Seventh meeting of the University of Illinois Admissions Review Panel
I. Call to Order and Introductory Remarks
II. Public Testimony
A. Rep. Michael Boland
B. Niranjan Shah - Chair, Board of Trustees, University of Illinois
C. David Dorris - Trustee, University of Illinois
D. Richard Borsch - Fenwick High School
IV. Concluding Remarks
The chairman of the University of Illinois Board of Trustees testified Tuesday that he never pushed to admit any relatives as students to the school or was pressured by any public officials to support certain applicants.
Chairman Niranjan Shah told the Illinois Admissions Review Commission he had no knowledge of any list of politically connected applicants that was kept by the school's flagship Champaign-Urbana campus. He did receive requests from community members to inquire about certain students' applications.
I never wanted anyone to feel obliged to do anything special for any applicant about whom I sought review.”— Niranjan Shah, Chairman of the University of Illinois Board of Trustees
University of Illinois Trustee David Dorris testified Tuesday before the Admissions Review Commission that he gave Rod Blagojevich $128,000 in campaign contributions.
And he said UI President B. Joseph White took advantage of Chancellor Richard Herman, whom Dorris described as "very protective of his people."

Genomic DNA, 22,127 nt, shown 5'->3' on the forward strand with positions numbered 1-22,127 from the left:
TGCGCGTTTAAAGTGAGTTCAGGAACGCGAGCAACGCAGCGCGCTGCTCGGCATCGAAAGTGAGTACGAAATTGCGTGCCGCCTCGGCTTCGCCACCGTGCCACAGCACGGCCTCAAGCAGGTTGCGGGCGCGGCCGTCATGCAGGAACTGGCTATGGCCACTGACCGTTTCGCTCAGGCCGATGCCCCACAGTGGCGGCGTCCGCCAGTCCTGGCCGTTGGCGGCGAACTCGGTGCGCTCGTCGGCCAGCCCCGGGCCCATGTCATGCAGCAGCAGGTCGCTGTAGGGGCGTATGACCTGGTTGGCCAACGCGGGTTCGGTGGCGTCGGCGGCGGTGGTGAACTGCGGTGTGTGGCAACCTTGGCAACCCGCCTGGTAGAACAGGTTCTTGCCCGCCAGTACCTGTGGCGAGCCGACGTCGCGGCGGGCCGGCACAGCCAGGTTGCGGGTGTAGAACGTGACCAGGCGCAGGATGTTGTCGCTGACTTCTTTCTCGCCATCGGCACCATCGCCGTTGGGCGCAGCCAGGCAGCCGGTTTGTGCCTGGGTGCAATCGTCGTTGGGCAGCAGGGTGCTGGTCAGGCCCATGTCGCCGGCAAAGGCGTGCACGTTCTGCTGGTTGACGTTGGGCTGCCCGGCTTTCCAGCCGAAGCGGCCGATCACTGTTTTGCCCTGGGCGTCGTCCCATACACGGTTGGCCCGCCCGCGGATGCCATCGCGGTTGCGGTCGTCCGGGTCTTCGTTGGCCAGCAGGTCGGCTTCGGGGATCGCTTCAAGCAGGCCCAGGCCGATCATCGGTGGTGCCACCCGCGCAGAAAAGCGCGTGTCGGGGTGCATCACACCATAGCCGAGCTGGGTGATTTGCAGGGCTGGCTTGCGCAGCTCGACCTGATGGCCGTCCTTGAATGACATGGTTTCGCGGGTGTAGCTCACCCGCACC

He said he wishes he had offered Herman more support. "I didn't have the courage" to tell other trustees to stop, he said.
University of Illinois Board of Trustees Chairman Niranjan Shah pointed fingers at his assistant, Chancellor Richard Herman and former UI President James Stukel in denying he sought special treatment for his family members or any other applicant to the university.
Shah, who testified Tuesday before the Illinois Admissions Review Commission, said he made five to 10 inquiries a year on behalf of students applying for admission as undergraduates and law students, but never pushed for any applicant to be admitted.
The University of Illinois hired a trustee's future son-in-law, bypassing regular university hiring practices and awarding the relative a $115,000 salary.
Maarten de Jeu, now son-in-law of board Chairman Niranjan Shah, worked for the university from November 2007 to August 2008 as a business consultant after Shah urged UI Chancellor Richard Herman to consider a job for de Jeu.
President B. Joseph White should resign or be replaced, a University of Illinois trustee said, after lengthy testimony about an admissions scandal on the Urbana campus.
Trustee David Dorris of LeRoy also praised the work of Chancellor Richard Herman.
Dorris testified Tuesday before the governor's Admissions Review Commission, where he came short of calling for the president's ouster.